Steamy hot, soft and supple, perfumed by spice and smoke, pastrami is the most voluptuous of delicatessen meats. You might find a counterman who will cut it lean if you insist, but that's as much a crime against taste buds as carrot sticks instead of peanuts at cocktail hour. The only pastrami worth sandwiching in slabs of crusty fresh rye bread is pastrami that is heavily infused with the deep succulence that animal fat alone supplies.
By Jane and Michael Stern
Originally Published 1998 Gourmet Magazine
Steamy hot, soft and supple, perfumed by spice and smoke, pastrami is the most voluptuous of delicatessen meats. You might find a counterman who will cut it lean if you insist, but that’s as much a crime against taste buds as carrot sticks instead of peanuts at cocktail hour. The only pastrami worth sandwiching in slabs of crusty fresh rye bread is pastrami that is heavily infused with the deep succulence that animal fat alone supplies.
Tasty pastrami can be found in almost any American city with a population of Romanian-ancestored Jews; but for the very best, there is only one place to go: New York. Here is exquisite meat, cured and smoked by experts, served with all the fixings that vintage Jewish restaurants offer, including pickles as sour as the beleaguered waiters who lug the thick crockery plates of food from the meat counter to the tables.
New York has many Jewish delis that do it right, some strictly kosher (no dairy products are served), some “kosher style”; most have the familiar long glass counter where smoked fish are displayed and meats are sliced. We recently visited four favorites, each a very different sort of place, but every one an exemplary purveyor of that ultimate deli indulgence, a hot pastrami sandwich.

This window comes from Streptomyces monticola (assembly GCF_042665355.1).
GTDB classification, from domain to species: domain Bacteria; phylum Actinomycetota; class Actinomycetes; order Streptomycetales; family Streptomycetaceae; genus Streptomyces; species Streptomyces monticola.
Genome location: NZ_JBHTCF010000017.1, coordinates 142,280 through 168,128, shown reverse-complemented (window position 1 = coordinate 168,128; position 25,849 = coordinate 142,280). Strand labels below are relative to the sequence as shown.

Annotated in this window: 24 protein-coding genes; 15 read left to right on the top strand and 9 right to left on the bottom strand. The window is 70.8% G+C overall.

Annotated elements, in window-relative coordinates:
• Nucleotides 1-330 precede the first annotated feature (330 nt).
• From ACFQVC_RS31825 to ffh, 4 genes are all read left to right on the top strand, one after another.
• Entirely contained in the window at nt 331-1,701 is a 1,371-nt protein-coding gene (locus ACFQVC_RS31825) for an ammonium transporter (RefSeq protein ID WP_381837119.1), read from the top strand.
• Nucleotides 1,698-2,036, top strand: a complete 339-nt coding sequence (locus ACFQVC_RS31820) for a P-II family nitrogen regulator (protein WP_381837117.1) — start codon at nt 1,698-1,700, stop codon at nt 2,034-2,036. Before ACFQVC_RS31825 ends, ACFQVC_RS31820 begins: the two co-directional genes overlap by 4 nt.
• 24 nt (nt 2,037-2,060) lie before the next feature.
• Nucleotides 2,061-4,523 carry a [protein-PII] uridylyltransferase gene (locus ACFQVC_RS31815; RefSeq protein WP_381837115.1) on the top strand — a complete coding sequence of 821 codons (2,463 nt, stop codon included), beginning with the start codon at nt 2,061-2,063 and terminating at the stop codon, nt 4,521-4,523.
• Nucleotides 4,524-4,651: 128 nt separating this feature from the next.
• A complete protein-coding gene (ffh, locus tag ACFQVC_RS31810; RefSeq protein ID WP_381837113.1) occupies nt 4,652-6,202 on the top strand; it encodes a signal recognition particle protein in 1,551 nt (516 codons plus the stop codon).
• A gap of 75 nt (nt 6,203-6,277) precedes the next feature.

The oldest—since 1888—is the wonderful and exasperating KATZ’s of the Lower East Side. Signs outside advertise WURST FABRIC (an Americanization of a Yiddish term for “homemade sausage”) and offer an enigmatic boast: KATZ’S—THAT’S ALL! (In the early 1900s, when Benny Katz was asked by the signmaker what he wanted painted on the sign to go outside his deli, he replied, “Katz’s. That’s all.” And that’s exactly what he got.) Inside the eccentric culinary landmark is a cacophony of shouted orders and clattering carving knives, all swirling through a high-ceilinged eating hall festooned with odoriferous garlicky salamis and pictures of happy celebrity customers ranging from comics Jerry Lewis and Henny Youngman to politician Charles Rangel and former police commissioner Raymond Kelly.
For a greenhorn, merely getting food can be an adventure. Ordinary table service by waiters is available, and quite easy. But that is the coward’s way. To earn your stripes at Katz’s you must personally engage wits with a counterman. Here’s how: When you enter, you are given a little ticket by a gatekeeper at a turnstile. It is then your job to go to the nose-high counter and try to make eye contact with one of the white-aproned carvers who are busy slicing meats and making sandwiches behind the glass. Once you’ve obtained his attention, be quick and tell him what you want: pastrami, corned beef, or brisket on rye or on a club roll. Not one of these guys would win a Mr. Congeniality contest, but consider yourself lucky if your man happens to be Krinsky, a professional sourpuss who has been slicing meats at Katz’s counter since the days of the Pharaohs. Ask Krinsky for white bread (there is none) or a little mayonnaise for your sandwich (it’s hidden away), and he will go into a Kabuki-like routine of dramatic sighs and eye rolling that makes it clear he can barely live through another moment of your benightedness.